My favorate example: In each period of a little over a month, the US loses as many citizens to traffic accidents as it lose in the 9/11 terrorist attack. Yet the country has not declared a 'war on roads,' or spent trillions on road safety investments. Road deaths are boring, no-one cares about them, but people live in fear of terrorist attack - even though they are many times more likely to be hit by a car than bombed by a terrorist.
That used to work. Then manufacturers started struggling to meet consumer demands for ever-thinner phones. When you need to make them no more than a few mm thick or they won't sell, anything that adds thickness must be cut. That includes removable batteries - which require the thickness of plastic each side of the cell and an extra removable back cover on the phone. Consumers may like replacable batteries, but not enough to accept an extra 2mm thickness.
Try looking at the Samsung SM951. It's not quite up to the same performance as the Intel 750, as it's an ACHI device (With promises of an NVMe in the pipeline), but it's still bloody fast. 512GB capacity, and a whole lot cheaper than the HyperX or 750.
If you wait a few months you might be able to get the promised NVMe version of the SM951.
You can provide reliability at a higher level. The btrfs filesystem does almost exactly as you describe: Everything it stores, it stores with checksum. If data it corrupted the check will not match and it will detect the error. If you've set it to provide protection too, it'll have another copy it can use for recovery.
A VR headset can be a good way to shove a great deal of information into a person's perception without needing a bulky multi-monitor setup and in a quite small physical footprint. Just need to get high enough resolution in the panels, and that's a solvable problem. You've potentially got a good interface for those who have to coordinate very-high-information systems. Air traffic control, military command, network operations, real-time social network moderation, industrial control.
Maybe it is a sense of international justice. Or it might be publicity - standing up for a popular individual on the run from the oppressive US makes them look good to a lot of people. Or perhaps he is a bargaining chip for future use - if they ever need a low-level concession during some negotiations with the UK, the US or Sweden, they can offer him up in return.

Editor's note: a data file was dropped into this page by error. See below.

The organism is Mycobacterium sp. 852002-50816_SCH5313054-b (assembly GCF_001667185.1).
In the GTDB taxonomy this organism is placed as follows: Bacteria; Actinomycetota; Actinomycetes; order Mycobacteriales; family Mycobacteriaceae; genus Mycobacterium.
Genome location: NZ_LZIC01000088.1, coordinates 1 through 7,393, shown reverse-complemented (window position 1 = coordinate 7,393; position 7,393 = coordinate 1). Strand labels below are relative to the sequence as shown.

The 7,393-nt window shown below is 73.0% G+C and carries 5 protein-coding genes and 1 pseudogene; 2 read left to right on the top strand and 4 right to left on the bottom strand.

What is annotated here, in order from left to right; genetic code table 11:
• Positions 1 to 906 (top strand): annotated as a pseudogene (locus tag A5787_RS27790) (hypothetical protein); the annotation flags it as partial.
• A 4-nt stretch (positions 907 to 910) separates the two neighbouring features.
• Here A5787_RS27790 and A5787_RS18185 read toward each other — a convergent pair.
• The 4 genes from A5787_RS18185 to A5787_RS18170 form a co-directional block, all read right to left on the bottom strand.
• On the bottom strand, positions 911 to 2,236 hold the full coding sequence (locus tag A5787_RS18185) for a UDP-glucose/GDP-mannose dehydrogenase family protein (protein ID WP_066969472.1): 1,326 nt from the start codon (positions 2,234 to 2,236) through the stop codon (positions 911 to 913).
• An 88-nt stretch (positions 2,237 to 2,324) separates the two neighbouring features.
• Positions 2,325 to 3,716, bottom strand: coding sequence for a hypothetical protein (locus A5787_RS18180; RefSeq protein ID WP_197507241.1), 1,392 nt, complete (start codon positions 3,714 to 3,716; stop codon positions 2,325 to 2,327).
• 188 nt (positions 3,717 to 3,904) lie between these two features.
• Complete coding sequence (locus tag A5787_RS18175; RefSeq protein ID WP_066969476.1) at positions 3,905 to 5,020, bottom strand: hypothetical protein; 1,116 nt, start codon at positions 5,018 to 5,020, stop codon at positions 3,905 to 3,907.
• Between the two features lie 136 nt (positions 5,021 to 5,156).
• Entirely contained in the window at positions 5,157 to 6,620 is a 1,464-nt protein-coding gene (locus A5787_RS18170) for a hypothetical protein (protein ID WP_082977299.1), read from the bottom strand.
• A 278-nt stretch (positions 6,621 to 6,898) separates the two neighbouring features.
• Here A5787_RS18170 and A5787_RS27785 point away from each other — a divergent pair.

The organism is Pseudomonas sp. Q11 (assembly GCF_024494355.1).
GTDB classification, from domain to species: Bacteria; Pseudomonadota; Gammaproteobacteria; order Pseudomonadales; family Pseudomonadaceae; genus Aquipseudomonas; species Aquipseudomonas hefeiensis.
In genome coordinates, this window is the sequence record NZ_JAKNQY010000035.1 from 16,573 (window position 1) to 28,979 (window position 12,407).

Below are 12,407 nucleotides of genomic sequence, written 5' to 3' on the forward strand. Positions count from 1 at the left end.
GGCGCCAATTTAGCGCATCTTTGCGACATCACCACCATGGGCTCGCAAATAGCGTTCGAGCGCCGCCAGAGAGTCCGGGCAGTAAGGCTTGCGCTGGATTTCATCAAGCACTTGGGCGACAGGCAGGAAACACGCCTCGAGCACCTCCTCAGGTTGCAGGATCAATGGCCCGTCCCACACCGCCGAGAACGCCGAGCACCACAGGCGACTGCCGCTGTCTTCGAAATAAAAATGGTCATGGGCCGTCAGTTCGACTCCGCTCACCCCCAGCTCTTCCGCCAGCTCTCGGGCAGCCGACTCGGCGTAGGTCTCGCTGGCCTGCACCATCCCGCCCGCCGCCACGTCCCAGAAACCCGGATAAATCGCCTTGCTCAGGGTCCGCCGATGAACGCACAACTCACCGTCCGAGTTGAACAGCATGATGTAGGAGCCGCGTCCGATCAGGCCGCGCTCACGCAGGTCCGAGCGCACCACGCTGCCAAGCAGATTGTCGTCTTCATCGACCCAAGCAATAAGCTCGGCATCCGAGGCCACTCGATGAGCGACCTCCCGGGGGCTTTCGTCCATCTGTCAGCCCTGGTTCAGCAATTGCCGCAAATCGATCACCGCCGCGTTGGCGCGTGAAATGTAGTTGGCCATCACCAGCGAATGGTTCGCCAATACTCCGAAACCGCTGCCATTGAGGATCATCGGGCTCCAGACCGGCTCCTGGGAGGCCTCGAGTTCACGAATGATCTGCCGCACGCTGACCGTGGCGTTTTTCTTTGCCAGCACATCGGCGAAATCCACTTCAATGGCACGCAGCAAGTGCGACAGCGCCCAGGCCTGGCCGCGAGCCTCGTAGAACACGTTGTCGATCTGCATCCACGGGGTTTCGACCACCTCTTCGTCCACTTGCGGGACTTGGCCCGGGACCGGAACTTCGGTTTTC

Time served only counts if in custody, and it doesn't matter: Assange believes the charges are part of a conspiracy, lead by the US, to discredit and imprison him for his role in disseminating classified information. I do not know if this is true, but it does sound plausible and the timing is certainly suspicious. He is concerned that if he went to Sweden for 'questioning' he would arrive to find a string of trumped-up charges sufficient to imprison him for decades, or else a convenient extradition request to the US where he could be disappeared into a secret prison for the rest of his life. He is avoiding trial because he does not believe it would be a fair trial.
The purpose of those names is to be easily readable and learnable to humans. This means some names are going to be more valuable than others, possibly very highly valuable. It also means some are going to be trademarks. This in turn means you need the legal system involved, and so a degree of centralization and administration to allow judgments to be enforced.
There was an Outer Limits episode that addressed the slavery thing. Aliens came to enslave a group of humans, and one of the humans went so far as to point out that this was silly: Any civilization that can build starships has no need of human slaves.
The alien explained it very simply: Their culture considers the use of mechanical labor 'demeaning.' Presumably slaves serve for them as a form of status symbol: Anyone can afford a robot, but having slaves to tend to their needs is the mark of true wealth.
I like the intent of prohibiting export of censorship tools, but what's the point? This is now super-sophisticated code: Any halfway-advanced country could just develop their own. Hell, I could knock up a program for searching for forbidden terms in HTTP requests and sending TCP RST packets like the GFWC does - it wouldn't be as sophisticated or as scaleable as theirs, but it'd work.
Thunderbolt is the new Firewire. It's superior to USB3 in most ways, but it's also insanely expensive - and who cares, when USB is 'good enough?' There is no consumer application that might require more bandwidth than USB3 can provide, so thunderbolt is stuck in the same niche as Firewire once occupied: High-end AV gear and super-fast external drives.
Churches have long doubled as antenna towers. They are usually the tallest building for some distance around, and are already built and connected to power and phone lines. It's cheaper to rent a cupboard at the top of the tower than to construct and cable a purpose-built mast.
Rubbish mines have another advantage: Accessibility. You don't need to dig deep shafts to reach any deposits, landfills are right there on the surface.
I don't know how 'rich' landfills are though. Maybe once in the distant past things were more worth reclaiming - but the waste of today, even the electronic waste, looks pretty poor. Everything is plastic, and the electronics have gone down in volume a lot - you no longer find stacks of circuit boards in most appliances, just one tiny controller. Not much money to be had in that, even if you invented a magical low-cost separation machine.